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Iris, based on the life of revered British writer and philosopher Iris Murdoch, is a story of unlikely yet enduring love. As a young academic, teaching philosophy at Oxford, Murdoch meets and eventually falls in love with fellow professor John Bayley, a man whose awkwardness seems in stark opposition to the spirited self-confidence of his future wife. The story unfolds as snippets of time, seen through Bayley's eyes. He recalls their first encounter over 40 years ago, activities they enjoyed doing together, and Iris' charismatic and individualistic personality. These images portray Murdoch as a vibrant young woman with great intellect and are contrasted with the novelist's later life, after the effects of Alzheimer's disease have ravaged her. Murdoch's great mind deteriorates until she is reduced to a mere vestige of her former self, unable to perform simple tasks and completely reliant on her at times frustrated yet devoted husband. Written by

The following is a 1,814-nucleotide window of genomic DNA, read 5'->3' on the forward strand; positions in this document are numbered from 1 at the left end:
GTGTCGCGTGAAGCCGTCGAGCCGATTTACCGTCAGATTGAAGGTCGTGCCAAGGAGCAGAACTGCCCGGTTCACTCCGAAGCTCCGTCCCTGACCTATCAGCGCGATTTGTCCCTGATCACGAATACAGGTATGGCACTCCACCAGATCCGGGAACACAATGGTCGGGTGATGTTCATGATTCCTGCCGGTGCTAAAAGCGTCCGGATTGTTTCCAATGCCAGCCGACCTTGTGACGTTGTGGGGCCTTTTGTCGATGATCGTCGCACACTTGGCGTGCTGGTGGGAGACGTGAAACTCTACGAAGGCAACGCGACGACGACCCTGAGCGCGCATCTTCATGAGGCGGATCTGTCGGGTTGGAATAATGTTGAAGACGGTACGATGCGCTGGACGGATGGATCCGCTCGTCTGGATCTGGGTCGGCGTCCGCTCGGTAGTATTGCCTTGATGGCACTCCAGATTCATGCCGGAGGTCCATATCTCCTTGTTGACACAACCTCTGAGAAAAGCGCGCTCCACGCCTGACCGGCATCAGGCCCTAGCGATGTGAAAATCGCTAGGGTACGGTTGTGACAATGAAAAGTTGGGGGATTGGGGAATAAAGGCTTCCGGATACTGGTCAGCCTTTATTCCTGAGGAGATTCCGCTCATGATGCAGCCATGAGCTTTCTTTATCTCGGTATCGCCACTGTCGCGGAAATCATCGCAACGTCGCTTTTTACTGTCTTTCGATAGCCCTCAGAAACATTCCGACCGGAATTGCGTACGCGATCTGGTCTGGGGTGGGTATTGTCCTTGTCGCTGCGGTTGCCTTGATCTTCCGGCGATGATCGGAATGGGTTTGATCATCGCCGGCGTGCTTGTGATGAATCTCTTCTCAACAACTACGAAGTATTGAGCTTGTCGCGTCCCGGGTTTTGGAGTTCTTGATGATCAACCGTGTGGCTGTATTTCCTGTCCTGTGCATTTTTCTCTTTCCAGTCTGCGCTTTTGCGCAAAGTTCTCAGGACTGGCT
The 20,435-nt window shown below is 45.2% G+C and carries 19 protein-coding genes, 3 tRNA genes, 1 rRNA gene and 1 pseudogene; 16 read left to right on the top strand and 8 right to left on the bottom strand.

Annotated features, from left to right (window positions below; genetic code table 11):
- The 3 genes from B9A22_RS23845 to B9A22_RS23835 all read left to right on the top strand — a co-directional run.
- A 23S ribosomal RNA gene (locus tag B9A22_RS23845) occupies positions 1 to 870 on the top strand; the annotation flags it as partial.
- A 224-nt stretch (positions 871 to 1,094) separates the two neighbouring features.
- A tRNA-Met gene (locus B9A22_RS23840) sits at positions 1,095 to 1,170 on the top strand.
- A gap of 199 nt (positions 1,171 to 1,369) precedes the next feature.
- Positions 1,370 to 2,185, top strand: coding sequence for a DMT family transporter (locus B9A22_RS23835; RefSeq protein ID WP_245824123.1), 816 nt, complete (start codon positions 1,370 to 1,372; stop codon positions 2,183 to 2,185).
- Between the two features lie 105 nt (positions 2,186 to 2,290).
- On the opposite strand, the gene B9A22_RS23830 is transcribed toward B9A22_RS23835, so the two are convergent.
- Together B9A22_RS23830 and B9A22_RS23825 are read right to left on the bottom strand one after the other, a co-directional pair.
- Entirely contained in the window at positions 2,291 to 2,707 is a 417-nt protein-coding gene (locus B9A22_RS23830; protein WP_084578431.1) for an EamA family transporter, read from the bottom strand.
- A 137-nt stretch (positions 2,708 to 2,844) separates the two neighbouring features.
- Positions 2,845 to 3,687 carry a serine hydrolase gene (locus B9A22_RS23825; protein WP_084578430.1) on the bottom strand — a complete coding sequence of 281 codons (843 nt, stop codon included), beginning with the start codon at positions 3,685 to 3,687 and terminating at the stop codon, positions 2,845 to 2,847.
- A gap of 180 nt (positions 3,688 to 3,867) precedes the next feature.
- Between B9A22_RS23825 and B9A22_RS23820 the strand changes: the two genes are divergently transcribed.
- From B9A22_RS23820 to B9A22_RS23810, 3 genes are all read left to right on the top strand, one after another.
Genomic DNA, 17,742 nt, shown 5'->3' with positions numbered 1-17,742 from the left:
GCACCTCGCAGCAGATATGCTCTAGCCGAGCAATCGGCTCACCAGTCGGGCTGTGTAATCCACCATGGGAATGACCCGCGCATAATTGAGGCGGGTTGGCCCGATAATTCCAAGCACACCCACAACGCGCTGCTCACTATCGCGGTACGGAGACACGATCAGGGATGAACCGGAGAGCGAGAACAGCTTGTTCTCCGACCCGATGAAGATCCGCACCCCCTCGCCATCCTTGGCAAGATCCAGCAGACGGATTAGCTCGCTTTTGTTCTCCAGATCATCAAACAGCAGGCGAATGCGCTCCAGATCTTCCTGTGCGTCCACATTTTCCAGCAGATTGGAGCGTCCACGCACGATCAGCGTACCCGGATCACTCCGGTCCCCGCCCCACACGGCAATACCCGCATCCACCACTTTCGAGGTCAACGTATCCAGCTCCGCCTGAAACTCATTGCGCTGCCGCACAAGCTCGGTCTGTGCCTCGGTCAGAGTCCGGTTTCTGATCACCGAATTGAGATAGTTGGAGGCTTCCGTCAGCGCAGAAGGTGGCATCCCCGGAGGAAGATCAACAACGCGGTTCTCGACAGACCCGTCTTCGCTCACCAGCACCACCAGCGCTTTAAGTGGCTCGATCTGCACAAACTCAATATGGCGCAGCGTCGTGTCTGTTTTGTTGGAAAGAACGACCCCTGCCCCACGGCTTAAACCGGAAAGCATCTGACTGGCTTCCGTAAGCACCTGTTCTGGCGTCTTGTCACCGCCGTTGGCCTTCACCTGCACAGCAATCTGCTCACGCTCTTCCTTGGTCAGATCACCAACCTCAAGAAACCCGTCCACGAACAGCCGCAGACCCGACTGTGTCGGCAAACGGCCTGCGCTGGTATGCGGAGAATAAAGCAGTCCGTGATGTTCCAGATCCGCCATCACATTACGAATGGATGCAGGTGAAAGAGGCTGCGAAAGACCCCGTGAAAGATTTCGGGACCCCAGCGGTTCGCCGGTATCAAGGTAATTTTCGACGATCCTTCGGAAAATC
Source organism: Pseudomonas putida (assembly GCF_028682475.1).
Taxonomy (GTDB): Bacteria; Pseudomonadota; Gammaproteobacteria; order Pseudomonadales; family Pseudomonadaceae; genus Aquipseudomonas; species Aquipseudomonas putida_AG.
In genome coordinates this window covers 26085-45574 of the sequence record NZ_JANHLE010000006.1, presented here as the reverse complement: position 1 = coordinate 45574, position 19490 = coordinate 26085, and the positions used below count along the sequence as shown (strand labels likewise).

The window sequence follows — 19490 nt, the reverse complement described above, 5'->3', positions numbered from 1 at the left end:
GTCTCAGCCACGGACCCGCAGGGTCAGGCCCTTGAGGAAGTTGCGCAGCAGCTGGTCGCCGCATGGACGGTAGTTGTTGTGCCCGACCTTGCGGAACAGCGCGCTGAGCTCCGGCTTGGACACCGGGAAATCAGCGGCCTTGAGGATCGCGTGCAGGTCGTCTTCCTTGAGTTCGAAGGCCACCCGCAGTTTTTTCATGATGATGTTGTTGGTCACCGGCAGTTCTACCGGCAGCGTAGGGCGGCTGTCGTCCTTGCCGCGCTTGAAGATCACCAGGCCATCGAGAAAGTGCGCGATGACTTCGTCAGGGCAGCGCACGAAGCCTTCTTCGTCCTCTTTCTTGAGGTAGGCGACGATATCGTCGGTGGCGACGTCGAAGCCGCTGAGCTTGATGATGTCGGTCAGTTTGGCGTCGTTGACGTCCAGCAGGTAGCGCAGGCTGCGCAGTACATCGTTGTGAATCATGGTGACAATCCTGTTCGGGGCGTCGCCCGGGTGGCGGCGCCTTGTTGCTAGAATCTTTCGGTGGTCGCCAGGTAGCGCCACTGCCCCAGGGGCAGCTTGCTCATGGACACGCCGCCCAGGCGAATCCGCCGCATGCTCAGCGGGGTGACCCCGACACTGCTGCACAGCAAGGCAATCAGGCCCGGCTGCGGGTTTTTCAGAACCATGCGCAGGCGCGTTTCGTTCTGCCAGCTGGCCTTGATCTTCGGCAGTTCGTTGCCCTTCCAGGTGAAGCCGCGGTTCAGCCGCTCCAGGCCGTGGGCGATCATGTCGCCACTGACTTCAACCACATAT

This film, inspired by John Bayley's memoir in tribute of his late wife, the novelist Iris Murdoch, gives us some insight into the final years of Murdoch as she struggled with the effects of Alzheimer's Disease, and shows us how her personality developed from the quirky, intelligent student of her young days into the self-assured, measured writer at her peak.
Iris is played when young by Kate Winslet, whose portrayal veers from playful to irritating. As she grows older she morphs into the wonderful Judi Dench, giving a quite exceptional performance as the mature Murdoch. Playing John Bayley are two actors who uncannily resemble each other - Hugh Bonneville and Jim Broadbent. Broadbent was to win awards for his performance, and rightly so, although Bonneville was no less touching.
In a well-balanced supporting cast we have Penelope Wilton, Sam and Timothy West, Eleanor Bron, and Juliet Aubrey, giving assured performances.
Is 'Iris' truly a movie about a writer, and the business of writing and creativity? Well, no, as her writing is not central to the feel of the piece (although it does touch on her gift for words, and the tragic loss of the ability to process and work with them). It is something of a downbeat film, which will leave the more sensitive amongst you with damp eyes, but essentially it is an exceptional piece of work about the destructive power of dementia and Alzheimer's.
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